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Exporters reeling from port-congestion losses

Exporters reeling from port-congestion losses
Elijah Felice Rosales -January 1, 2019

Container vans pile up in Manila North Harbor being readied to go to their destination.
EXPORTERS are demanding that the government and shipping lines resolve the problem of empty containers in ports, a situation that is slowing down cash flow and causing delivery problems on both imports and exports.

In a statement, the Philippine Exporters Confederation Inc. urged the government to stop denying there is port congestion and instead address the problem head-on. Philexport President Sergio R. Ortiz-Luis Jr. said short-term and long-term measures must be implemented.

“This is an issue that needs to be solved first in the short term and eventually with institutionalized long-term measures. The government should accept that this is a real problem that is causing very serious cash flow and delivery problems on micro, small and medium enterprises [MSMEs], especially exporters,” Ortiz-Luis argued.

Designs Ligna Inc., a furniture exporter and local retailer, has been experiencing delays in the delivery of its imports.

Designs Ligna President Nicolaas de Lange said this takes a toll on his firm’s production and cash flow.

“We have been experiencing delays of an average of two weeks on our imports. For us MSME-exporters who rely on imported raw materials, it heavily affects our schedule and cash flow,” de Lange said.
Government in denial

The government, exporters lamented, has been denying all this time that there is port congestion, even as meetings at the Export Development Council, which include truckers and container yard operators, confirmed there is.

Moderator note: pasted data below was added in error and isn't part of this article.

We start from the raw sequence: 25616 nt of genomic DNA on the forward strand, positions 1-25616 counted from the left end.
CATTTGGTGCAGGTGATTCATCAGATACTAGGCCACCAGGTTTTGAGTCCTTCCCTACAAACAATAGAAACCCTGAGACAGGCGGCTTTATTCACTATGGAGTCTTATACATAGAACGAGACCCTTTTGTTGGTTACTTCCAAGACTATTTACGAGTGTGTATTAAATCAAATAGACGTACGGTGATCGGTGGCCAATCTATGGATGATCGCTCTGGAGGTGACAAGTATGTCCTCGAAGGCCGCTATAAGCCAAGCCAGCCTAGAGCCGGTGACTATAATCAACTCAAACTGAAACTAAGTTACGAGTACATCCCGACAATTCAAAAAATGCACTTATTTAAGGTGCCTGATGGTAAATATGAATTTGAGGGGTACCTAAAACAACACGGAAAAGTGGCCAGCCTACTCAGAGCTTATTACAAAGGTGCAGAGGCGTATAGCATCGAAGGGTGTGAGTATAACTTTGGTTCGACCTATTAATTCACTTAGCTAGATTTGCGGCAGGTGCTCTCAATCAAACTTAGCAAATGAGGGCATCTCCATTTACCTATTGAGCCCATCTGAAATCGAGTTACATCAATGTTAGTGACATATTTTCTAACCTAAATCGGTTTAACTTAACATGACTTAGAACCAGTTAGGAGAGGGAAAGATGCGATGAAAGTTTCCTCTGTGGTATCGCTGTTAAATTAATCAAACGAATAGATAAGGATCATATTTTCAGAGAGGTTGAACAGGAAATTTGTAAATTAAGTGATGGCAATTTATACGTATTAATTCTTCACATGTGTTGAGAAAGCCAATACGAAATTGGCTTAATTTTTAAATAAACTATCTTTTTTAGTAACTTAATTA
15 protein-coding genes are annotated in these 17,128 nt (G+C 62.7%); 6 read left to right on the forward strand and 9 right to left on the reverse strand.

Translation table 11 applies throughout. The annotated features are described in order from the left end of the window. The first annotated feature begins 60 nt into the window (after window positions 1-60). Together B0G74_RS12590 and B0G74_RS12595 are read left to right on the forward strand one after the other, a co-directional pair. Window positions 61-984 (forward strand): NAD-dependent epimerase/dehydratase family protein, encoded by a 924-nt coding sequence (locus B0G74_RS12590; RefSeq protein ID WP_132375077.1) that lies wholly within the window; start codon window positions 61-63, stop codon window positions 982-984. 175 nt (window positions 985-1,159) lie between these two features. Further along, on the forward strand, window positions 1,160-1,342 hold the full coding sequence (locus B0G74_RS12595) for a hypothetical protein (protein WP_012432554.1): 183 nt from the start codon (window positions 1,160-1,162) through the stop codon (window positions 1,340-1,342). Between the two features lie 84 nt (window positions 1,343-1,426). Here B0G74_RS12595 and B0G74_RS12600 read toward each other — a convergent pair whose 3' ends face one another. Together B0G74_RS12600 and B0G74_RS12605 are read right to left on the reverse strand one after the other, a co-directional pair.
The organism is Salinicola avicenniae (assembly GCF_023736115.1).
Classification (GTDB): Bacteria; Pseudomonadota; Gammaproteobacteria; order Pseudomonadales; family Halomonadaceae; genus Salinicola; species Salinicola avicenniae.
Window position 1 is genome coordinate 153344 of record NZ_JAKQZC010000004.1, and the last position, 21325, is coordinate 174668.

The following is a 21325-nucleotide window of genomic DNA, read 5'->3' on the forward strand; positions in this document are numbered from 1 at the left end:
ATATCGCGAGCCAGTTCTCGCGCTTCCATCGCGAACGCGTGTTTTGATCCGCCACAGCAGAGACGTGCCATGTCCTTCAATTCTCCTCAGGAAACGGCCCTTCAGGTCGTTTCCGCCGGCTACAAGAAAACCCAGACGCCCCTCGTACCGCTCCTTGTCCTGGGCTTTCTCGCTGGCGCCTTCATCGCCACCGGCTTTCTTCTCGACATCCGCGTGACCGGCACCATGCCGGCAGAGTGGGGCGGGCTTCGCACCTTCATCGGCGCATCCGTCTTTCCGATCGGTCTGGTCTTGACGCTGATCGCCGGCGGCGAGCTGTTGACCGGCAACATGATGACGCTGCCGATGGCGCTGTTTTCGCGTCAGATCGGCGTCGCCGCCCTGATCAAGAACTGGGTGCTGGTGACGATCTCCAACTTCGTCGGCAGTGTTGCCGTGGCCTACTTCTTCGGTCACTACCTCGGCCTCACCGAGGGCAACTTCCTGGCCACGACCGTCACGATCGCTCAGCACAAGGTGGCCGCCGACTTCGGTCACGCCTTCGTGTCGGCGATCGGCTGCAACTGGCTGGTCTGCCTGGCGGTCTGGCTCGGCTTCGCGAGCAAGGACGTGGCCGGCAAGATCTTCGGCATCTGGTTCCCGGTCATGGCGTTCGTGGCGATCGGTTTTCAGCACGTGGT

Truckers and container yard operators pointed out there is a need for shipping lines to build their own yards to park these empty containers. In the short term, they said shipping lines have to send sweepers to remove these empty containers to decongest the ports and container yards that are at their full capacity.

However, shipping lines have not reportedly made any such move so far, presumably due to cost issues, container yard operators revealed. De Lange said that MSMEs are being charged by shipping lines about $275 for container imbalance fees, and said “this should be enough for them to move their empty containers out.”

Container imbalance fees are charged for relocating large numbers of empty containers between countries where there is trade imbalance.

The Philexport said it is coordinating with the government, particularly the Department of Trade and Industry, Bureau of Customs, Philippine Ports Authority, Association of International Shipping Lines, Philippine Chamber of Commerce and Industry and container yard operators in coming up with a solution to this issue.